Augusta Costa, Manuel Madeira, José Lima Santos and Tobias Plieninger
5.1 Wood-pasture Profile: Monroy, Spain
6. Ecological Patterns and Processes at Various Spatio-temporal Scales in Wood-pastures of the Swiss Jura Mountains and Adaptation to Climate Change
Alexandre Buttler and Alexander Peringer
6.1. Wood-pasture Profile: Musella, Italy
Part 3: Biodiversity and Ecology
7. Plant and Vegetation Diversity in European Wood-pastures
Matteo Garbarino and Erwin Bergmeier
7.1 Wood-pasture Profile: Saaremaa, Estonia
Marlene Roellig and Marek Sammul
8. Wood-pastures as Reservoirs for Invertebrates
8.1. Wood-pasture Profile: Hatfield Forest, England
9. Grazing as a Tool for Wood-pasture Restoration and Management
Jan Van Uytvanck and Kris Verheyen
9.1 Wood-pasture Profile: East Vättern Scarp, Sweden
Simon Jakobsson and Regina Lindborg
Part 4: Socio-cultural Values
10. Social-cultural Values of Oak Wood-pastures and Transhumance in Greece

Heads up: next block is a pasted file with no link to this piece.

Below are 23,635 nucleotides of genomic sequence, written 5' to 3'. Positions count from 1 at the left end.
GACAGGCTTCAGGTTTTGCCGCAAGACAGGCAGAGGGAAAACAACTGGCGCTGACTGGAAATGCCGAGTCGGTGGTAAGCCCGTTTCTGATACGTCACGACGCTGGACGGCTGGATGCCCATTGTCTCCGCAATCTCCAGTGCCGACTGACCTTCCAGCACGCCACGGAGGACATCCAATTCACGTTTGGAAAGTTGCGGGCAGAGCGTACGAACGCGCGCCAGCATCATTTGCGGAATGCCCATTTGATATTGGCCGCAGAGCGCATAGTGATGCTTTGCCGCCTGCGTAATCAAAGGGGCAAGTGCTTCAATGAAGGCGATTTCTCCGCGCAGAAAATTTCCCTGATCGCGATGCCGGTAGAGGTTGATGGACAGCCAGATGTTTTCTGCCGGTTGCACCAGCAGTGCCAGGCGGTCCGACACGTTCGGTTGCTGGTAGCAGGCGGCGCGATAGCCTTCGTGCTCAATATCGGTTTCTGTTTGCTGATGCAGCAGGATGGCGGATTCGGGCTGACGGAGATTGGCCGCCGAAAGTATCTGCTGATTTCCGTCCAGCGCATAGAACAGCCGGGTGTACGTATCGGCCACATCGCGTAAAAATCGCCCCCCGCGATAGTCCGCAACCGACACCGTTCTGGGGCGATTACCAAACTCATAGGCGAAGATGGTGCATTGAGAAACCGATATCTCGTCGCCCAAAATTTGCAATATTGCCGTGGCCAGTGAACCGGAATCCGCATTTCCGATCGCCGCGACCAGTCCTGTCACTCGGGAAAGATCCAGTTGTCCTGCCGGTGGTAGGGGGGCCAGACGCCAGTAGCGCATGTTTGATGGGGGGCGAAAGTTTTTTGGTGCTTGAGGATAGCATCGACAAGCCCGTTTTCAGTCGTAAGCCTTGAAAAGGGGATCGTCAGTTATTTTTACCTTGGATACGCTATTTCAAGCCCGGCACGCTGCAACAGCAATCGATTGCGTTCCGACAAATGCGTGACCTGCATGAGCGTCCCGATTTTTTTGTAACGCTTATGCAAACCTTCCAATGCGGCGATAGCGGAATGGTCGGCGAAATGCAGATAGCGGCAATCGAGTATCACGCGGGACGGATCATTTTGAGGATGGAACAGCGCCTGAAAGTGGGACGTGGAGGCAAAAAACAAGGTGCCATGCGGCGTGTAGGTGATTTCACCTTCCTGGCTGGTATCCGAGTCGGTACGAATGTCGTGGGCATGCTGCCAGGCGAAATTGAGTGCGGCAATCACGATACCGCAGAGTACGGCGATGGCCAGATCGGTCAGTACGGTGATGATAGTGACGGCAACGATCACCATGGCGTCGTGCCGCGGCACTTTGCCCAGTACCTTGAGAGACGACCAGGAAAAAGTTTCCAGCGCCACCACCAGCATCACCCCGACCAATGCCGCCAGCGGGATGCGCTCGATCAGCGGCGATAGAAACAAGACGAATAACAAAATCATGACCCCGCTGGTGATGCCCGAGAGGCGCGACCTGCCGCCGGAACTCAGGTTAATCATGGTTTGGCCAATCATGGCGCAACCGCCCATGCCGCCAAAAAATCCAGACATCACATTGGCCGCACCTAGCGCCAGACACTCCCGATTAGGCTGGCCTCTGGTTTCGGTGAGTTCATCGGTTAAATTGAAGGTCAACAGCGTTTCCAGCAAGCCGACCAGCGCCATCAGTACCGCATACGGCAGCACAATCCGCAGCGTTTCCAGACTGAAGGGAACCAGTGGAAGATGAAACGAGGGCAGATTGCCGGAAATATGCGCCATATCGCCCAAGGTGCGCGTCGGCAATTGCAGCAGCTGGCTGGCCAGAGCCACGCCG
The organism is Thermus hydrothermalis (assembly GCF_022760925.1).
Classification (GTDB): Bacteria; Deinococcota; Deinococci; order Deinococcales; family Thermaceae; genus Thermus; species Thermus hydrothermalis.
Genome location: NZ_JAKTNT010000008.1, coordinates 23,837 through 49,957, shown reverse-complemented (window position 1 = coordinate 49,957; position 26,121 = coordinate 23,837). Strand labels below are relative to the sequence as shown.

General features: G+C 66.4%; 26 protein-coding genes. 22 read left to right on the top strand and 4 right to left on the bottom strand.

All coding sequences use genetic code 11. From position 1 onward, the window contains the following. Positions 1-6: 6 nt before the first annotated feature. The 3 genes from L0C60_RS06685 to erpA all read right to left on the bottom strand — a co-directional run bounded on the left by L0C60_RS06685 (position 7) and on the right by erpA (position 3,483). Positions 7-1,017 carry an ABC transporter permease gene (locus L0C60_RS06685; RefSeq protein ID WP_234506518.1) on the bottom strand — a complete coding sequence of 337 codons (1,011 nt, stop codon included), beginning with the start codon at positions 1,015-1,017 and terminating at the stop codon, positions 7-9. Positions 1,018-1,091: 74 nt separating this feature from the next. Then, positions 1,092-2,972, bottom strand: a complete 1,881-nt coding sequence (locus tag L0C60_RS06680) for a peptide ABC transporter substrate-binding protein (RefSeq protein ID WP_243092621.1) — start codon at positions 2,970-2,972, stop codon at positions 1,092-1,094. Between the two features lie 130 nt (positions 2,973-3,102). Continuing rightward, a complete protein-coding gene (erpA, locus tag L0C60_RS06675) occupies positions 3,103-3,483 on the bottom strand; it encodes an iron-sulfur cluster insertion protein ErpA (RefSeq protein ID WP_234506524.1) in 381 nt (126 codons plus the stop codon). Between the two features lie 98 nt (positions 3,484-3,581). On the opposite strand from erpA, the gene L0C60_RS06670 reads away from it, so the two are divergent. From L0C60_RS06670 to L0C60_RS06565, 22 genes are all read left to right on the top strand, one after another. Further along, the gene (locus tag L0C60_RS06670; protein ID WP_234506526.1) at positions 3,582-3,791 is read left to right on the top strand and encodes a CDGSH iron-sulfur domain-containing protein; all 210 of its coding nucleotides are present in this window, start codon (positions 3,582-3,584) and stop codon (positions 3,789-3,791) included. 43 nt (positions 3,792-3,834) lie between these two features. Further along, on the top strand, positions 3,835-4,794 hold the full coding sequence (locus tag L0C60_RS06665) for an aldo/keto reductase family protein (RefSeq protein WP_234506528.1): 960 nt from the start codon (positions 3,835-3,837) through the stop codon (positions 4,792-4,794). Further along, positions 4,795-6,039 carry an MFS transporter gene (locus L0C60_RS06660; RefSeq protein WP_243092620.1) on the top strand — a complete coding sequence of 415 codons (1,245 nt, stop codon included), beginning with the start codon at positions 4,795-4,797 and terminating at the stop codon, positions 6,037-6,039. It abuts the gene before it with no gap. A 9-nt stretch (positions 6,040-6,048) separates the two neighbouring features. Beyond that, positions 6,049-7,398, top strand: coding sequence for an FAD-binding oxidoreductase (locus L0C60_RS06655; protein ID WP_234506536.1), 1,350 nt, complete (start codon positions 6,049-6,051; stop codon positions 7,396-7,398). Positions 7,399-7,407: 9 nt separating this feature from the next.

10.1 Wood-pasture Profile: Western Lesvos, Greece
11. The Role of Traditional Ecological Knowledge in Managing Wood-pastures
Anna Varga and Zsolt Molnár
11.1 Wood-pasture Profile: Csokonyavisonta, Hungary
12. Mapping Ancient and other Trees of Special Interest: UK citizens’ Contribution to World Tree Heritage
Part 5: Governance Institutions
13. Wood-pasture Management in Southern Transylvania (Romania): from Communal to Where?
Laura Sutcliffe, Kinga Öllerer and Marlene Roellig
13.1 Wood-pasture Profile: Breite, Romania
14. Common Management of Wood-pastures and Sustainable Regional Development in the Southern Black Forest (Germany)